Take the 2-minute tour ×
Stack Overflow is a question and answer site for professional and enthusiast programmers. It's 100% free, no registration required.

I'm using CSS to style my webpage. I want to apply the following CSS to every element on my form without having to set is individually for each element.

I was hoping there was some kind of wild card character that I could apply here.

Here is the CSS that I am trying to make global:

.noSelect 
    {
        -webkit-user-select: none;
        -khtml-user-select: none;
        -moz-user-select: none;
        -o-user-select: none;
        user-select: none;
        cursor: default;
        margin:0px;
        padding:0px;
    }
share|improve this question

5 Answers 5

up vote 4 down vote accepted

See the universal selector

share|improve this answer
    
Are you implying that I can just say { CSS HERE } with nothing (or an *) in front? let me try it real quick. –  Xander May 18 '11 at 18:25
    
No, I'm not saying you can use 'nothing'. You have to use the universal selector: * –  Quentin May 18 '11 at 18:26
1  
@DalexL, you would write * { ..css attributes here.. }. Example: I use the selector frequently, when I want to see borders around everything for debugging purposes. –  Zabba May 18 '11 at 18:26
    
Dorward... meh... –  Xander May 18 '11 at 18:27
    
in some browsers disabling ALL the select causing an issue.. like textbox- try and select something-- it becomes like a readonly text box. –  ppumkin May 18 '11 at 18:53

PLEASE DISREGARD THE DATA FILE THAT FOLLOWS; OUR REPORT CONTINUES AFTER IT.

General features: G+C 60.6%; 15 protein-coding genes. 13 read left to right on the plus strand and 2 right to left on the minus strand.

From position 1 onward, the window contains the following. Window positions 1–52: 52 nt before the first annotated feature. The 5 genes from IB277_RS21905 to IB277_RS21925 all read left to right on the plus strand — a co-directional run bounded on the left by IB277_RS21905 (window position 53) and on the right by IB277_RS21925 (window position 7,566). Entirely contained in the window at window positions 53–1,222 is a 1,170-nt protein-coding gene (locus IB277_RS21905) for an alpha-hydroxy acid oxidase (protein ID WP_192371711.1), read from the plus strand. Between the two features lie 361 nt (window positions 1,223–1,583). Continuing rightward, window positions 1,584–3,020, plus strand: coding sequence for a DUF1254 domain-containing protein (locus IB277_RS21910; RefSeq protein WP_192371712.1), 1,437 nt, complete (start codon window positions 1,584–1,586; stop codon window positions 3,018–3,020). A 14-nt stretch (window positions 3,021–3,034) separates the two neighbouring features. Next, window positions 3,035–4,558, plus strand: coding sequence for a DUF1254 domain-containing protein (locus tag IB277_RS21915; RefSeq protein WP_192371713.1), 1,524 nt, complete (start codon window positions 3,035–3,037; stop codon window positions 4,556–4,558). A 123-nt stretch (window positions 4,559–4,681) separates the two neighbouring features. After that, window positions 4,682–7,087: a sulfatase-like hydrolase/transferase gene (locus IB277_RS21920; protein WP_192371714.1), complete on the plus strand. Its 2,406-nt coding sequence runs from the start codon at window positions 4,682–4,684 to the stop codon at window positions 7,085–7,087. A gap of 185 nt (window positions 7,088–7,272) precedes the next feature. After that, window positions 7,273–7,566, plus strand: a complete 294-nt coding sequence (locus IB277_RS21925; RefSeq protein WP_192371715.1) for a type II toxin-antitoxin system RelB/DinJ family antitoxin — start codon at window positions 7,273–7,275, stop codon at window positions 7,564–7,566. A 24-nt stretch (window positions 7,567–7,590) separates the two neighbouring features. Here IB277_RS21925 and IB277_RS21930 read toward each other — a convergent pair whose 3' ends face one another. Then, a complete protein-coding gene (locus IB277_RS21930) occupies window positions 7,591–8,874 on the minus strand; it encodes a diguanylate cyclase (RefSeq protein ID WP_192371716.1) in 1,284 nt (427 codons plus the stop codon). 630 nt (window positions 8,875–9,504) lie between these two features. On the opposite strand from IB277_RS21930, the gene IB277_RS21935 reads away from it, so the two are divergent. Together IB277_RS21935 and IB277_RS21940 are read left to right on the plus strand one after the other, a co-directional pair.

Yes, use the universal selector

html * { ... }
share|improve this answer

What kind of tags are you using in your form? You could try starting with this:

.noSelect, input, textarea, select, label
{
    -webkit-user-select: none;
    -khtml-user-select: none;
    -moz-user-select: none;
    -o-user-select: none;
    user-select: none;
    cursor: default;
    margin:0px;
    padding:0px;
}
share|improve this answer
    
Don't you mean: .noSelect input, .noSelect textarea, .noSelect select, .noSelect label { ...? –  sholsinger May 18 '11 at 18:25
    
No. I dont know what his HTML looks like so I wasnt trying to make any assumptions about heirarchy. –  Jeff May 18 '11 at 18:29

You need to change your selector. Instead of .noSelect, you want something like:

#formID *
{
  /* your css */
}

If you're doing it dynamically through jquery or something, just add/remove a class from the root:

#formID.inactive *
share|improve this answer

How about:

.noSelect * {
  -webkit-user-select: none;
  -khtml-user-select: none;
  -moz-user-select: none;
  -o-user-select: none;
  user-select: none;
  cursor: default;
  margin:0px;
  padding:0px;
}

With the following form code:

<form class="noSelect">
  <!-- stuff here -->
</form>

Unfortunately the disabled attribute cannot be applied to a form (officially). But perhaps it's better to do something like this

<form>
  <label for="i1">Label 1</label>
  <input type="text" id="i1" disabled>
  <label for="i2">Label 2</label>
  <input type="checkbox" value="1" id="i2" disabled>
  <!-- More inputs and stuff. -->
</form>

If you're using jQuery you can apply the disabled attribute with the following in a <script> block:

// pre jQuery 1.6 (eg 1.5.x, 1.4.x, 1.3.x, ...)
$('form :input').attr('disabled', true);
// jQuery 1.6+
$('form :input').prop('disabled', true);
share|improve this answer

Your Answer

 
discard

By posting your answer, you agree to the privacy policy and terms of service.

Not the answer you're looking for? Browse other questions tagged or ask your own question.